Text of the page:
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Author Topic: Kinect + SFML  (Read 2656 times)

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lion03

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Kinect + SFML
« on: June 14, 2013, 08:12:46 pm »
Hey all!

I just started working on SFML Kinect integration library
for now the only thing I have is a short demo video of
skeleton tracking and rgba image stream display.

I will post the code as soon as I reorganize it and put the scaffolding I wrote for the video into proper classes

http://www.youtube.com/watch?v=FLHXISffX9c

Mario

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Re: Kinect + SFML
« Reply #1 on: June 15, 2013, 11:28:06 am »
For demoing, I'd definitely add lines between the nodes being drawn. Also, seems like you got quite a jumpy knee. :)

Is there any interpolation happening or are we seeing raw input right now?

lion03

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Re: Kinect + SFML
« Reply #2 on: June 15, 2013, 12:41:11 pm »
For demoing, I'd definitely add lines between the nodes being drawn. Also, seems like you got quite a jumpy knee. :)

Is there any interpolation happening or are we seeing raw input right now?

Yes,  the kinect skeletal tracking system outputs x y z
Where  z is distance from the  sensor as values between  -1 and 1 that represent meters  from center of the sensor.
In the demo those values are being scaled to proper screen pixel coordinates.

Also the picture in the background is converted from the raw data that the  RGBA sensor captures to vertexArray.

About the right knee...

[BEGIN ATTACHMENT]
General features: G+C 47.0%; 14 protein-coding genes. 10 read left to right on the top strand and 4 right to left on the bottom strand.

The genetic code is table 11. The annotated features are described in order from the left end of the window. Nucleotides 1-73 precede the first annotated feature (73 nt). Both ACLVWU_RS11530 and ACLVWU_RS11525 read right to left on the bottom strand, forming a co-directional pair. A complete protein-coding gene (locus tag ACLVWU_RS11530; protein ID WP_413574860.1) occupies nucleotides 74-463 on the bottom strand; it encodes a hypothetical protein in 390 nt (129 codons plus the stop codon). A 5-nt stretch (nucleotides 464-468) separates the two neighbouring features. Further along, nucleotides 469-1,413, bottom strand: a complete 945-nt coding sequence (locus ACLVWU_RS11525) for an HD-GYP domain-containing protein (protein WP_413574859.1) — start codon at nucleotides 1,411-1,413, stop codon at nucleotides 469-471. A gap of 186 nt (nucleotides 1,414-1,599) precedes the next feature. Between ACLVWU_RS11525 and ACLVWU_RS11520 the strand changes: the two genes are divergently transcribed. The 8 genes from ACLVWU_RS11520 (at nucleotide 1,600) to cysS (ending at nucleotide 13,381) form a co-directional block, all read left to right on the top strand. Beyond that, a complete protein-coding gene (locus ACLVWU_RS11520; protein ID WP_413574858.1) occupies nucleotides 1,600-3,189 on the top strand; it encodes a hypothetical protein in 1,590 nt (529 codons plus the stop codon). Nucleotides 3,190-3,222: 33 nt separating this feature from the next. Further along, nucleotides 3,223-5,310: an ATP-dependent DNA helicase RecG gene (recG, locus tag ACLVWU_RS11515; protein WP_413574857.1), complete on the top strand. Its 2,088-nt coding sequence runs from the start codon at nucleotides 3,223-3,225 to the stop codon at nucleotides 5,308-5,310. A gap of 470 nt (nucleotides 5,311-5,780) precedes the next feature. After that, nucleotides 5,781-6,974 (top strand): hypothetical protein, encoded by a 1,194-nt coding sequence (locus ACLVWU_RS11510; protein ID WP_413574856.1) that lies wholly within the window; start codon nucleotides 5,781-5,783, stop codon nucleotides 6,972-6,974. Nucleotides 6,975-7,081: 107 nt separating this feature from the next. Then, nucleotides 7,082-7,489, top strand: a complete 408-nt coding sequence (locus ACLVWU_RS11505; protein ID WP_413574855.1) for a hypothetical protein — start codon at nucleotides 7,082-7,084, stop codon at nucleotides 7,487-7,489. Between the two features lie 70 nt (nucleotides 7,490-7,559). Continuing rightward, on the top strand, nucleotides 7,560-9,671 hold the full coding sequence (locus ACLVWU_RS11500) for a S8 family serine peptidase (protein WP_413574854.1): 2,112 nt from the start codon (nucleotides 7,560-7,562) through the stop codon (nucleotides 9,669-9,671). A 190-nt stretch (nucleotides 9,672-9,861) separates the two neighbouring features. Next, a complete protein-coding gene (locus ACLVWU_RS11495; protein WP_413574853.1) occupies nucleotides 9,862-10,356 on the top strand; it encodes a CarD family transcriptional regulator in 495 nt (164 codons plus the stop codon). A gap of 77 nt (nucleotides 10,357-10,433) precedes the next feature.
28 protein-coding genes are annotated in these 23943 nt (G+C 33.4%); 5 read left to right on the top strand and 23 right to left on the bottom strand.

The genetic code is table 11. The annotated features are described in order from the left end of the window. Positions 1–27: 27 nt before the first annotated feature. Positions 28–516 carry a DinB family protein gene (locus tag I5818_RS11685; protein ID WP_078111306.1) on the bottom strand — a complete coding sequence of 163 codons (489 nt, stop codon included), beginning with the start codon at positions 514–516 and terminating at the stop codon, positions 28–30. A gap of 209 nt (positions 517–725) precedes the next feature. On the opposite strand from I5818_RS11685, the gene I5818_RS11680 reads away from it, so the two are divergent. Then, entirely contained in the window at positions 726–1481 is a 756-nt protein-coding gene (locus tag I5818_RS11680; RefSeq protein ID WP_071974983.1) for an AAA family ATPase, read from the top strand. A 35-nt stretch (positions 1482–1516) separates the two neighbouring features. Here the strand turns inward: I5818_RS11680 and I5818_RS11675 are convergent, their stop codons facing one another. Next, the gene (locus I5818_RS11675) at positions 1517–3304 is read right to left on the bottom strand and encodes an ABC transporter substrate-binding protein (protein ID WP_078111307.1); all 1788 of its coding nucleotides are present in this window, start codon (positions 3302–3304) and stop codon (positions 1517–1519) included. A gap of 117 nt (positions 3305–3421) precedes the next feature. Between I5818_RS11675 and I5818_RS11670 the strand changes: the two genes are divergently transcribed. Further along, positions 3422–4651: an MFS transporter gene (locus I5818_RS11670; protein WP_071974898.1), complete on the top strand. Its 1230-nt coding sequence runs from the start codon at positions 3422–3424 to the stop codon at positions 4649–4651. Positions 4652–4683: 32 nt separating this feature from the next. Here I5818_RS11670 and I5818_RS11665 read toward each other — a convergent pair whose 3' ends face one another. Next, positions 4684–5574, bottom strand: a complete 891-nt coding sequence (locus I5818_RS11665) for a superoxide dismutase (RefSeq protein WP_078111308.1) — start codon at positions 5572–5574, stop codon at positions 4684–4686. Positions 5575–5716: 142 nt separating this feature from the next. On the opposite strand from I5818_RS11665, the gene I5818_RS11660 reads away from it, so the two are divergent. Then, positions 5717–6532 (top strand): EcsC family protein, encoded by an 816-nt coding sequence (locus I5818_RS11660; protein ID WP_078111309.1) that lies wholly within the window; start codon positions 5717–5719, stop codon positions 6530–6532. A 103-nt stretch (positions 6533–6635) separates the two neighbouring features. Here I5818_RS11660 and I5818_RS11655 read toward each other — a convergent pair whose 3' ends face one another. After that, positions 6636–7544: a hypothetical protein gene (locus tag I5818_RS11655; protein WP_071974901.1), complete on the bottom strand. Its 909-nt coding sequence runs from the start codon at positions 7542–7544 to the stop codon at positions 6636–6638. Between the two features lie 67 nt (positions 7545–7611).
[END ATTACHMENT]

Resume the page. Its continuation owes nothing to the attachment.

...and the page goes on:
Le wild office chair appears! Kinect tries to use skeletal tracking system, it's not really effective :-P
« Last Edit: June 15, 2013, 12:47:30 pm by lion03 »

Mario

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Re: Kinect + SFML
« Reply #3 on: June 16, 2013, 11:29:44 am »
No worries, just thought it looks rather funny (especially considering it's so jumpy).

As for jumping, maybe you'd like to add some simple filter. Nothing complex, just something like "new = (old + new) / 2" for a start, unless that's happening anyway (see my initial question).

Too bad I don't have (physical) room for any real Kinect experiments. :(

Haikarainen

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Re: Kinect + SFML
« Reply #4 on: June 16, 2013, 02:54:19 pm »
I agree with mario, this is really really cool work but it could use some kind of layer between the raw input and the results, as it isn't "gameready" yet, also everyone using this code wont have to code it themselves everytime they use it.

I'd do something like:

if(newPos > oldPos + 0.5meter || newPos < oldPos - 0.5meter ){
   newPos = oldPos;
}

And just replace 0.5meter with a fine calibrated value (that doesn't limit the movementspeed of a human. 0.5 meters * 60 frames (if 60fps) = it can record movements up to 30 meters per second before compensating (also instant acceleration). Just keep this level above the limits of a humans capabilities and you're good to go.